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How do I give Jenkins more heap space when it’s running as a daemon on Ubuntu?

My Jenkins jobs are running out of memory, giving java.lang.OutOfMemoryError messages in the build log. But I used the Ubuntu Package Manager, aptitude, or apt-get to install Jenkins, and I don’t know where to look to change the amount of heap space allocated to Jenkins.

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Answer

There are two types of OutOfMemoryError messages that you might encounter while a Jenkins job runs:

  • java.lang.OutOfMemoryError: Heap space – this means that you need to increase the amount of heap space allocated to Jenkins when the daemon starts.
  • java.lang.OutOfMemoryError: PermGen space – this means you need to increase the amount of generation space allocated to store Java object metadata. Increasing the value of the -Xmx parameter will have no affect on this error.

On Ubuntu 12.04 LTS, uncomment the JAVA_ARGS setting on line ten of /etc/default/jenkins:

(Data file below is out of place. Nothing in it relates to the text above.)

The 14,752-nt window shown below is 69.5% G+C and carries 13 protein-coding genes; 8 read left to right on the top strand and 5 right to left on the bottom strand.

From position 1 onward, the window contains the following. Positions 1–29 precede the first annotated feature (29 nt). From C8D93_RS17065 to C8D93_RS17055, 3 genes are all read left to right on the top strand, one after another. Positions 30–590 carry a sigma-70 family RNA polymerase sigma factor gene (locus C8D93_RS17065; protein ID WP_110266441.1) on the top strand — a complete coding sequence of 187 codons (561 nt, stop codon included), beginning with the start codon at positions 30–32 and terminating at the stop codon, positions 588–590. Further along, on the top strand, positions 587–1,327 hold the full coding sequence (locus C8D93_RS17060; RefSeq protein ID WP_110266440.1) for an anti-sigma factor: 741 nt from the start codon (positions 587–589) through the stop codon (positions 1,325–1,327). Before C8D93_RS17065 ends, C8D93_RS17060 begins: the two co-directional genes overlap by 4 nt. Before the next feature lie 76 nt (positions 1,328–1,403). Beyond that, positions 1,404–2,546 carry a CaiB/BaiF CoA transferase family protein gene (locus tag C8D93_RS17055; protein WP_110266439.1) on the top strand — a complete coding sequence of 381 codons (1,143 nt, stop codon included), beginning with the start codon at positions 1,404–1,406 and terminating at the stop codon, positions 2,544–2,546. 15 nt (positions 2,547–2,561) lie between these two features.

• To add more Java heap space, increase the value of the -Xmx Java parameter. That sets the maximum size of the memory allocation pool (the garbage collected heap).
  • To add more PermGen space, add the parameter XX:MaxPermSize=512m (replace 512 with something else if you want more. The permanent generation heap holds meta information about user classes.

For example, this extract is from the default /etc/default/jenkins after a fresh install of Jenkins:

# arguments to pass to java
#JAVA_ARGS="-Xmx256m"

This is how it would look if you set the heap space to be 1 GB:

# arguments to pass to java
JAVA_ARGS="-Xmx1048m"

Be careful not to set the heap size too large, as whatever you allocate reduces the amount of memory available to the operating system and other programs, which could cause excessive paging (memory swapped back and forth between RAM and the swap disc, which will slow your system down).

If you also set MaxPermSpace, you need to add a space between the parameters):

# arguments to pass to java
JAVA_ARGS="-Xmx1048m -XX:MaxPermSize=512m"

After making a change, restart Jenkins gracefully from the Jenkins web interface, or force an immediate restart from the command-line with sudo /etc/init.d/jenkins restart.

I found the following site useful for understanding Java maximum and permanent generation heap sizes: http://www.freshblurbs.com/blog/2005/05/19/explaining-java-lang-outofmemoryerror-permgen-space.html.

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